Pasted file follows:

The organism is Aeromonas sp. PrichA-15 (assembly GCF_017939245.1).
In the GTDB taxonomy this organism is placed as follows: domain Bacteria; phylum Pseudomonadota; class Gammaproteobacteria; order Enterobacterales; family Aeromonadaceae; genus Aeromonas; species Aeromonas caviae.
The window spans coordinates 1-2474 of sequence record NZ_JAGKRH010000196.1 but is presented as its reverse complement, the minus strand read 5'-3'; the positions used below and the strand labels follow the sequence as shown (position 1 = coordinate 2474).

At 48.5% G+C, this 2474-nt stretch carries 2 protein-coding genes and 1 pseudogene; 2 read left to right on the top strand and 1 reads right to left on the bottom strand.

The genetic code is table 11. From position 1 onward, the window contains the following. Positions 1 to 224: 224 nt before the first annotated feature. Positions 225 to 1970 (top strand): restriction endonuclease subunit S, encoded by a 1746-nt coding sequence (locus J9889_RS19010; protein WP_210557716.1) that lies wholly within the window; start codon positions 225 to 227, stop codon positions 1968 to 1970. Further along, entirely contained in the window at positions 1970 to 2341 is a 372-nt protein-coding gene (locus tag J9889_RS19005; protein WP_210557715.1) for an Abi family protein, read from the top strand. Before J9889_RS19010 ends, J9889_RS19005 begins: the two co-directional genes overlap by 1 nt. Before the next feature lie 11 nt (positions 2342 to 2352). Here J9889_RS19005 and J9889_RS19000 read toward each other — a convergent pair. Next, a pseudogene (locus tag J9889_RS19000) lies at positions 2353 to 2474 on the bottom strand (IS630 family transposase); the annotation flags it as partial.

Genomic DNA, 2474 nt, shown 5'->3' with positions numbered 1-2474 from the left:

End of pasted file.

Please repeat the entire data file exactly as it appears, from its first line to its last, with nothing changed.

The organism is Aeromonas sp. PrichA-15 (assembly GCF_017939245.1).
In the GTDB taxonomy this organism is placed as follows: domain Bacteria; phylum Pseudomonadota; class Gammaproteobacteria; order Enterobacterales; family Aeromonadaceae; genus Aeromonas; species Aeromonas caviae.
The window spans coordinates 1-2474 of sequence record NZ_JAGKRH010000196.1 but is presented as its reverse complement, the minus strand read 5'-3'; the positions used below and the strand labels follow the sequence as shown (position 1 = coordinate 2474).

At 48.5% G+C, this 2474-nt stretch carries 2 protein-coding genes and 1 pseudogene; 2 read left to right on the top strand and 1 reads right to left on the bottom strand.

The genetic code is table 11. From position 1 onward, the window contains the following. Positions 1 to 224: 224 nt before the first annotated feature. Positions 225 to 1970 (top strand): restriction endonuclease subunit S, encoded by a 1746-nt coding sequence (locus J9889_RS19010; protein WP_210557716.1) that lies wholly within the window; start codon positions 225 to 227, stop codon positions 1968 to 1970. Further along, entirely contained in the window at positions 1970 to 2341 is a 372-nt protein-coding gene (locus tag J9889_RS19005; protein WP_210557715.1) for an Abi family protein, read from the top strand. Before J9889_RS19010 ends, J9889_RS19005 begins: the two co-directional genes overlap by 1 nt. Before the next feature lie 11 nt (positions 2342 to 2352). Here J9889_RS19005 and J9889_RS19000 read toward each other — a convergent pair. Next, a pseudogene (locus tag J9889_RS19000) lies at positions 2353 to 2474 on the bottom strand (IS630 family transposase); the annotation flags it as partial.

Genomic DNA, 2474 nt, shown 5'->3' with positions numbered 1-2474 from the left: